Saturday, February 18, 2017


by Edward Thomas

Fair was the morning, fair our tempers, and
We had seen nothing fairer than that land,
Though strange, and the untrodden snow that made
Wild of the tame, casting out all that was
Not wild and rustic and old; and we were glad.

Fair, too, was afternoon, and first to pass
Were we that league of snow, next the north wind.

There was nothing to return for, except need,
And yet we sang nor ever stopped for speed,
As we did often with the start behind.
Faster still strode we when we came in sight
Of the cold roofs where we must spend the night.

Happy we had not been there, nor could be.
Though we had tasted sleep and food and fellowship
Together long. 
                            “How quick” to someone's lip
The words came, “will the beaten horse run home.”

The word “home” raised a smile in us all three,
And one repeated it, smiling just so
That all knew what he meant and none would say.
Between three counties far apart that lay
We were divided and looked strangely each
At the other, and we knew we were not friends
But fellows in a union that ends
With the necessity for it, as it ought. 

Never a word was spoken, not a thought
Was thought, of what the look meant with the word
“Home” as we walked and watched the sunset blurred.
And then to me the word, only the word,
“Homesick,” as it were playfully occurred:
No more. If I should ever more admit
Than the mere word I could not endure it
For a day longer: this captivity
Must somehow come to an end, else I should be
Another man, as often now I seem,
Or this life be only an evil dream.

Home Fire
by Linda Parsons Marion

Whether on the boulevard or gravel backroad, 
I do not easily raise my hand to those who toss 
up theirs in anonymous hello, merely to say 
“I’m passing this way.” Once out of shyness, now 
reluctance to tip my hand, I admire the shrubbery 
instead. I’ve learned where the lines are drawn 
and keep the privet well trimmed. I left one house 
with toys on the floor for another with quiet rugs 
and a bed where the moon comes in. I’ve thrown 
myself at men in black turtlenecks only to find 
that home is best after all. Home where I sit 
in the glider, knowing it needs oil, like my own 
rusty joints. Where I coax blackberry to dogwood 
and winter to harvest, where my table is clothed 
in light. Home where I walk out on the thin page 
of night, without waving or giving myself away, 
and return with my words burning like fire in the grate. 

Home Again, Home Again
By Marilyn L. Taylor

The children are back, the children are back— 
They’ve come to take refuge, exhale and unpack; 
The marriage has faltered, the job has gone bad, 
Come open the door for them, Mother and Dad.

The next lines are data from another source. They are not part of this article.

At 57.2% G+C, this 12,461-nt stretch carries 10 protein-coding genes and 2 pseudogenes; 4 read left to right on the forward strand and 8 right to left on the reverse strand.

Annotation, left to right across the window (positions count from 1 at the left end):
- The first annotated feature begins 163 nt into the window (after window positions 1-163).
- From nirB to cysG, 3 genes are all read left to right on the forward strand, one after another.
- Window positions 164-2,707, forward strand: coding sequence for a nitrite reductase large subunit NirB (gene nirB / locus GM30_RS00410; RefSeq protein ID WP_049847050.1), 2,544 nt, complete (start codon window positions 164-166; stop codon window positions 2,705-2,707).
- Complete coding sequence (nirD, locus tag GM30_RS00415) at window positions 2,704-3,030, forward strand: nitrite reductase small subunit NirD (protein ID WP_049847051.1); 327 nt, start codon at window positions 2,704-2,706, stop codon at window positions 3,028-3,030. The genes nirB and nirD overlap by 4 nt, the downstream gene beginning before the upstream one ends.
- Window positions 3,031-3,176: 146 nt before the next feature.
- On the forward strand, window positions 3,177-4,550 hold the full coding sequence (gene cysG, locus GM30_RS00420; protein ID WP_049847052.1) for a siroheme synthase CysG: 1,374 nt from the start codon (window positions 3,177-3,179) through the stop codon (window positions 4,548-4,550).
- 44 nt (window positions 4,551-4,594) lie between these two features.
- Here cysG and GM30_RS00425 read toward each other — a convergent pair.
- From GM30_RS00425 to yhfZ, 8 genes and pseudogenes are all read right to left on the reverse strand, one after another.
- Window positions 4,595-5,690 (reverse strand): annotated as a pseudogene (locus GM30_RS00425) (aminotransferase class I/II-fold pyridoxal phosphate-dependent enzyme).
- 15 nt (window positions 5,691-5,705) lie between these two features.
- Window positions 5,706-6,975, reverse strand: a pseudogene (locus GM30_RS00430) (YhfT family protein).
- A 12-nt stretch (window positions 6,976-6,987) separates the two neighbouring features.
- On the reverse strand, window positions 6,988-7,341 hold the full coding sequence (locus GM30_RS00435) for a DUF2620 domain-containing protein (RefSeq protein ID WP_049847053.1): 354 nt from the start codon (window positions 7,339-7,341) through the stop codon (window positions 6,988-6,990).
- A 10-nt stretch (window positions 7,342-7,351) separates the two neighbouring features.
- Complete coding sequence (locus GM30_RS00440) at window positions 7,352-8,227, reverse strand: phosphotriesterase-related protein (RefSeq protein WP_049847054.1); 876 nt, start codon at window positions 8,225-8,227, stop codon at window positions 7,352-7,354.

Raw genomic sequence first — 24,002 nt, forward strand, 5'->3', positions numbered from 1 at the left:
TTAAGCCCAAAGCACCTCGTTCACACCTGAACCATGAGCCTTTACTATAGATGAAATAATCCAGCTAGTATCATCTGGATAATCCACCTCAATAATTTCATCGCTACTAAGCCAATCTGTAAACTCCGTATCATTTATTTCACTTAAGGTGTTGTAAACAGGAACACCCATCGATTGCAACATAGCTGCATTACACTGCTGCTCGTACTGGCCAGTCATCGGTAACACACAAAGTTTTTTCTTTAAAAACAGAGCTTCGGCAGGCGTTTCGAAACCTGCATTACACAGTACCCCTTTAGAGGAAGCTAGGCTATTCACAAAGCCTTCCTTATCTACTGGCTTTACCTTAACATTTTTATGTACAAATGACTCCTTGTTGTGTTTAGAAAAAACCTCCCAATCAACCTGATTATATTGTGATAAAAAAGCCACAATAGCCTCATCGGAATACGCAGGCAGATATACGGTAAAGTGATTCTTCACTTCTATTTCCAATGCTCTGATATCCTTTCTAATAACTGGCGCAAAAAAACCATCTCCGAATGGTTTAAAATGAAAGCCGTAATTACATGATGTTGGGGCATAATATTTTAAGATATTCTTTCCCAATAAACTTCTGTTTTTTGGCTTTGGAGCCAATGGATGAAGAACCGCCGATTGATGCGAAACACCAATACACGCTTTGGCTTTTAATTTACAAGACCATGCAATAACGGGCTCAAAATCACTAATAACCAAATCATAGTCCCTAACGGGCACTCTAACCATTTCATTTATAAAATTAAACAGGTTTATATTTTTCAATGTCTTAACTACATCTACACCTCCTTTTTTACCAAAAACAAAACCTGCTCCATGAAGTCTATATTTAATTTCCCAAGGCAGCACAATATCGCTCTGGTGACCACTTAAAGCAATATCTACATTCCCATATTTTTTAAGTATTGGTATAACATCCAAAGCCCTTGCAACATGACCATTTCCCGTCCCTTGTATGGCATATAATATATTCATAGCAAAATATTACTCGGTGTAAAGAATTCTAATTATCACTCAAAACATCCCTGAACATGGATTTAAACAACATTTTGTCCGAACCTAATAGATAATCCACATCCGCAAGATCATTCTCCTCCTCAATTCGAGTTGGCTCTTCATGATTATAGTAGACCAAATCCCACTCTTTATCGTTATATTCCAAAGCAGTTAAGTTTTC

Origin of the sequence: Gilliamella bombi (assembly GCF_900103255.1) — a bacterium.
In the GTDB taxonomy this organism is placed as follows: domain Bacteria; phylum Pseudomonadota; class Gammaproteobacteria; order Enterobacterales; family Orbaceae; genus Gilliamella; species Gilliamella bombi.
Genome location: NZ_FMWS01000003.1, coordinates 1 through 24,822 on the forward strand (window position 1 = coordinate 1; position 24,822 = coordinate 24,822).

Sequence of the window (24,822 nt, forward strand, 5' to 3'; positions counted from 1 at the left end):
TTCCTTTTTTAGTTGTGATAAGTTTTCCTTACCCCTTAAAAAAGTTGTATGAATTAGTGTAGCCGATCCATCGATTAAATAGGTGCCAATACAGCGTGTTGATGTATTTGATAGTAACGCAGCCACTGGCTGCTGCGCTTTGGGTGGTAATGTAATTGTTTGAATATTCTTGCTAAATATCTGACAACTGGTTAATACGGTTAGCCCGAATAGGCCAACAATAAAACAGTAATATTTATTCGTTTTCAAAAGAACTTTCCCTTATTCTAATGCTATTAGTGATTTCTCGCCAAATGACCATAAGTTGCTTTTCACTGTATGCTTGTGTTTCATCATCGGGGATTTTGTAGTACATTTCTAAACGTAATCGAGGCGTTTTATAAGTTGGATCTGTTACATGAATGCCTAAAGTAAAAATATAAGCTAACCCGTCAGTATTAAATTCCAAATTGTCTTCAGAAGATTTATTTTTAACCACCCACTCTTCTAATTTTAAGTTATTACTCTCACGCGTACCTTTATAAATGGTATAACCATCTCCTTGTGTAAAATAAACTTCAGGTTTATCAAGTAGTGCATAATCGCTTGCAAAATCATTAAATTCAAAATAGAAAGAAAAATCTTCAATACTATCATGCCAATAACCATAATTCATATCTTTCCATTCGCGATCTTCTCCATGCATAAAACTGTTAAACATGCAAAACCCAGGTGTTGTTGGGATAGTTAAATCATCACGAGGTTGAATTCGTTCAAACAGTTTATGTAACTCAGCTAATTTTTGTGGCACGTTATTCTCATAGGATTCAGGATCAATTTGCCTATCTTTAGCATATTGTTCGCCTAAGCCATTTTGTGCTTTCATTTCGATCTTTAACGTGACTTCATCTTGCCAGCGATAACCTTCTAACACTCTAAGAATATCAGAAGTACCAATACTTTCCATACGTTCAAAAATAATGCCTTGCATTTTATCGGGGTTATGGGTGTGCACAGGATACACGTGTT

The city apartment is leaky and cold, 
The landlord lascivious, greedy and old— 
The mattress is lumpy, the oven’s encrusted, 
The freezer, the fan, and the toilet have rusted.

The company caved, the boss went broke, 
The job and the love affair, all up in smoke. 
The anguish of loneliness comes as a shock— 
O heart in the doldrums, O heart in hock.

And so they return with their piles of possessions, 
Their terrified cats and their mournful expressions, 
Reclaiming the bedrooms they had in their teens, 
Clean towels, warm comforter, glass figurines.

Downstairs in the kitchen the father and mother 
Don’t say a word, but they look at each other 
As down from the hill comes Jill, comes Jack. 
The children are back. The children are back.

Some keep the Sabbath going to Church
By Emily Dickinson

Some keep the Sabbath going to Church – 
I keep it, staying at Home – 
With a Bobolink for a Chorister – 
And an Orchard, for a Dome – 

Some keep the Sabbath in Surplice – 
I, just wear my Wings – 
And instead of tolling the Bell, for Church, 
Our little Sexton – sings. 

God preaches, a noted Clergyman – 
And the sermon is never long, 
So instead of getting to Heaven, at last – 
I’m going, all along.

Going Home
By William Arms Fisher

Going home, going home
I'm just going home
Quiet light, some still day
I'm just going home

It's not far, just close by
Through an open door
Work all done, care laid by
Going to fear no more

Mother's there expecting me
Father's waiting, too
Lots of folk gathered there
All the friends I knew

All the friends I knew
I'm going home
Nothing's lost, all's gain
No more fret nor pain
No more stumbling on the way
No more longing for the day
Going to roam no more

Morning star lights the way
Restless dream all done
Shadows gone, break of day
Real life begun

There's no break, there's no end
Just a living on
Wide awake with a smile
Going on and on

Going home, going home
I'm just going home
It's not far, just close by
Through an open door
I am going home
I'm just going home

No comments:

Post a Comment